WARSAW — President Biden has issued a forceful condemnation of Vladimir V. Putin’s invasion of Ukraine, declaring that “for God’s sake, this man cannot stay in power” and put the case against him. The war is seen as the “test of all time” for democracy in a decades-long battle to defend it.
Administration officials have been careful not to suggest Putin will be removed, knowing the Kremlin would see it as a dangerous escalation. Shortly after Mr Biden’s speech, the White House insisted the president was not calling for regime change.
“The president’s view is that Putin cannot be allowed to exercise power over his neighbor or the region,” a White House official said in a statement to reporters. “He’s not discussing Putin’s power or regime change in Russia.”
Speaking from a castle that has been the residence of Polish monarchs for centuries, Biden drew a sharp line between the forces of freedom and oppression in the world. He described the confrontation with Putin as a moment he had long warned about: a clash of competing global ideologies.
“Russia’s choice of war is one of the oldest human impulses – to use brute force and disinformation to satisfy the thirst for absolute power and control,” he declared in front of hundreds. “In this battle, we need to be clear: This battle is not going to be won in days or months. We need to prepare for a long fight ahead.”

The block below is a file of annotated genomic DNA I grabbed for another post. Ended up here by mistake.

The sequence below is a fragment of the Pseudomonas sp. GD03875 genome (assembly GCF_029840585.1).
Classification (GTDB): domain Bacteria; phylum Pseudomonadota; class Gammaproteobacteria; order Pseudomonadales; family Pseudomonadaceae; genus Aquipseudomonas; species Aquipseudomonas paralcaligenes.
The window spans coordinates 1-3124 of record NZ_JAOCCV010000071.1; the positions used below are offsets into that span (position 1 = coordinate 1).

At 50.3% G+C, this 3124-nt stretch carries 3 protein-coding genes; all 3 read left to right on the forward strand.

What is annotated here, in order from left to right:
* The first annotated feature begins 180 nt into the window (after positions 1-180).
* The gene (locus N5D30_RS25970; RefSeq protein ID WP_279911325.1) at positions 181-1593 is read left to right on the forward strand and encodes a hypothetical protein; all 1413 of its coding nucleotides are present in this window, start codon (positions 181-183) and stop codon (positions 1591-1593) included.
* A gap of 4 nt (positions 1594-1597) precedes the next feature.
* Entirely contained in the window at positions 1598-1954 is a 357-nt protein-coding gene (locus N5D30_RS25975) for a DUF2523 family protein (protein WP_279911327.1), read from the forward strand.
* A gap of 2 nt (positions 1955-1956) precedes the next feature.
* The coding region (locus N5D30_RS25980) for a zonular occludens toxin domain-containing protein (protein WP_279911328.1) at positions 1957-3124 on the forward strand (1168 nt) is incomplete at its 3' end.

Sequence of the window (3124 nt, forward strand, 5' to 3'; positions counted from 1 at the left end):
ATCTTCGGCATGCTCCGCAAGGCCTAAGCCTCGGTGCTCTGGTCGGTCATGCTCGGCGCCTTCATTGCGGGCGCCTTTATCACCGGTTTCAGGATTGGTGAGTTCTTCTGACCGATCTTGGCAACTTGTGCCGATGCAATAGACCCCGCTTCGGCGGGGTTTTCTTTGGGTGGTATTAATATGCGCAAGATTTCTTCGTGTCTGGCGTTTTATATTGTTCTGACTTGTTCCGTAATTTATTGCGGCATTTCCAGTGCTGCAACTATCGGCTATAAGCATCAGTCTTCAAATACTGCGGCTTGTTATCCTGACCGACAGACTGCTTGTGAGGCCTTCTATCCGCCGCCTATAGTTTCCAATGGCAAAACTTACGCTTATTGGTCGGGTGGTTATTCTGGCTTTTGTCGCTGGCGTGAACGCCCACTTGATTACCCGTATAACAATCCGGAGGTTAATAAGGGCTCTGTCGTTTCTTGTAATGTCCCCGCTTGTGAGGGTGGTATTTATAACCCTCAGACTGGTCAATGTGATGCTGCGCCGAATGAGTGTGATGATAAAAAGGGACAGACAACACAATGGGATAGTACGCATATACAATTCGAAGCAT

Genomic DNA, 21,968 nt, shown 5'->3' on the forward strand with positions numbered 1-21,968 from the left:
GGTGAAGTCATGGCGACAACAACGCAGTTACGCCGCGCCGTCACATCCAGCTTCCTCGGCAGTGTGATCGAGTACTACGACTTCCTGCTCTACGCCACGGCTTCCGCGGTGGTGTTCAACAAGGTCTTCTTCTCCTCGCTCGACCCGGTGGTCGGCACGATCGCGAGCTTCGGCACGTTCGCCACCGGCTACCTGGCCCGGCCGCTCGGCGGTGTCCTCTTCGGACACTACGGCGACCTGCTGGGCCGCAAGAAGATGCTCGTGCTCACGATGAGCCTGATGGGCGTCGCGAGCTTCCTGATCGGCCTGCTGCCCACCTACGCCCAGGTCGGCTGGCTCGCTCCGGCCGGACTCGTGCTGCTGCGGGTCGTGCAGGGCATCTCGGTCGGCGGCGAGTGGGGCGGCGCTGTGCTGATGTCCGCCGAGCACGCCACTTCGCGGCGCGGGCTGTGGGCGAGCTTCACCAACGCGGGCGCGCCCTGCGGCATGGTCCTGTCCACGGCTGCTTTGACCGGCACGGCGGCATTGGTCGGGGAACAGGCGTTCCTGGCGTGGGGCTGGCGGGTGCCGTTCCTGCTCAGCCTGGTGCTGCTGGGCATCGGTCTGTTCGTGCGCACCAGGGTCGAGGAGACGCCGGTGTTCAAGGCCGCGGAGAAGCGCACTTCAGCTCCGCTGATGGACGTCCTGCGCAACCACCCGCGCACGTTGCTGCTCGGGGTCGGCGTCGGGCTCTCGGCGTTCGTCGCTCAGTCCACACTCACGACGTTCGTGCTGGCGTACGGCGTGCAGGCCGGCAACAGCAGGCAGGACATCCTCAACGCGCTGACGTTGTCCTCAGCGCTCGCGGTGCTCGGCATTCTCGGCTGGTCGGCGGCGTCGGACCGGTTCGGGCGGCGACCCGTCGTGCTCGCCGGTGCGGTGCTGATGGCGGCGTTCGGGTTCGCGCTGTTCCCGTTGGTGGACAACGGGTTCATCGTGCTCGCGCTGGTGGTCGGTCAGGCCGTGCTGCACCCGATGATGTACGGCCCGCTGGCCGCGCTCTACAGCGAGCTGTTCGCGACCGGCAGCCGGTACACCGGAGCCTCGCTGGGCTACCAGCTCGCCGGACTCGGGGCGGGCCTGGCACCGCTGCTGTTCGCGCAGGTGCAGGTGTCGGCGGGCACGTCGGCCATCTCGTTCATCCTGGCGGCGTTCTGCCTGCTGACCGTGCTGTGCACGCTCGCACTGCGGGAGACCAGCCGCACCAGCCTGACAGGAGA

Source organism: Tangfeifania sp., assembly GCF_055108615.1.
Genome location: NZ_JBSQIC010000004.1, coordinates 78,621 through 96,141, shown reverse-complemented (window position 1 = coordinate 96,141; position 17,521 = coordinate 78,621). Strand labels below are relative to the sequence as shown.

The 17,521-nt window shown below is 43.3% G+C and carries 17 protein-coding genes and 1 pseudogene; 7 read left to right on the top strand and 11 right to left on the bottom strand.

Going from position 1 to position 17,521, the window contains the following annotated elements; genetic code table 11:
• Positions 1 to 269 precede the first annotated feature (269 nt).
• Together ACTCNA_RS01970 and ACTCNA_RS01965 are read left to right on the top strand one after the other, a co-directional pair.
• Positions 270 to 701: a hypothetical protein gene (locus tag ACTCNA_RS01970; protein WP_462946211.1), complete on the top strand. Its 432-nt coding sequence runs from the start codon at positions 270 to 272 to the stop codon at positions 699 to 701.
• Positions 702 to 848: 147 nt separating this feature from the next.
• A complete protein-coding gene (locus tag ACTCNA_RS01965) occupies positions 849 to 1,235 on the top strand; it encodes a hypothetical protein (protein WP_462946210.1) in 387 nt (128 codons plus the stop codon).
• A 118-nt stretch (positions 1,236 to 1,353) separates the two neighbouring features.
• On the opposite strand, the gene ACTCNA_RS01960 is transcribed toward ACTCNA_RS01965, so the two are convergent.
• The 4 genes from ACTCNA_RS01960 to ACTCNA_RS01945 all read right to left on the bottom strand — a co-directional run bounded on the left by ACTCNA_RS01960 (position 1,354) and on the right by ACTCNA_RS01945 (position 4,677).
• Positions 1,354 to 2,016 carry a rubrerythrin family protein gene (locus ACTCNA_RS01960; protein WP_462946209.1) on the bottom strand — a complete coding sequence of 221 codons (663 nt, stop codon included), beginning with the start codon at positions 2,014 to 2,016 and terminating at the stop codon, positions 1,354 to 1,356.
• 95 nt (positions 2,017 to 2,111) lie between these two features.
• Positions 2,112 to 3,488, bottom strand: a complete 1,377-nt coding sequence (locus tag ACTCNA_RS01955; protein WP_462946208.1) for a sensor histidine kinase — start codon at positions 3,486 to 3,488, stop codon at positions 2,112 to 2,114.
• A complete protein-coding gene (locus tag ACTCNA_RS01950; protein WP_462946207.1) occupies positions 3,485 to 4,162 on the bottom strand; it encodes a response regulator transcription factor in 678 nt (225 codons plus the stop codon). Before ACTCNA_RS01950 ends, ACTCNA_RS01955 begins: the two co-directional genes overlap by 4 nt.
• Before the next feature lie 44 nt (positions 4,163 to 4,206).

The president delivered an angry tirade against Mr Putin, claiming his invasion was aimed at “denazification” of Ukraine. Mr Biden called the claim a “lie” and pointed out that President Volodymyr Zelensky was Jewish and his father’s family was killed in the Holocaust.
“It’s just cynical. He knows it. It’s obscene, too,” Mr Biden said.
Mr Biden said the Ukraine war was nothing more than an extension of the Soviet Union’s long history of oppression, dating back to its military invasions of Hungary, Poland and Czechoslovakia in the 1950s and 1960s to end the democratic movement. Second World War.
Those countries won their freedom from the Soviet Union, he said, but said “the war for democracy did not end with the end of the Cold War.”
“Today, Russia is killing democracy and trying to do so elsewhere,” he said.
The president said directly to Russian residents: “If you can listen, let me say this,” he said. “You Russian people are not our enemy.” He described the horrors suffered by the Ukrainian people over the past month. “These are not the actions of a great country.”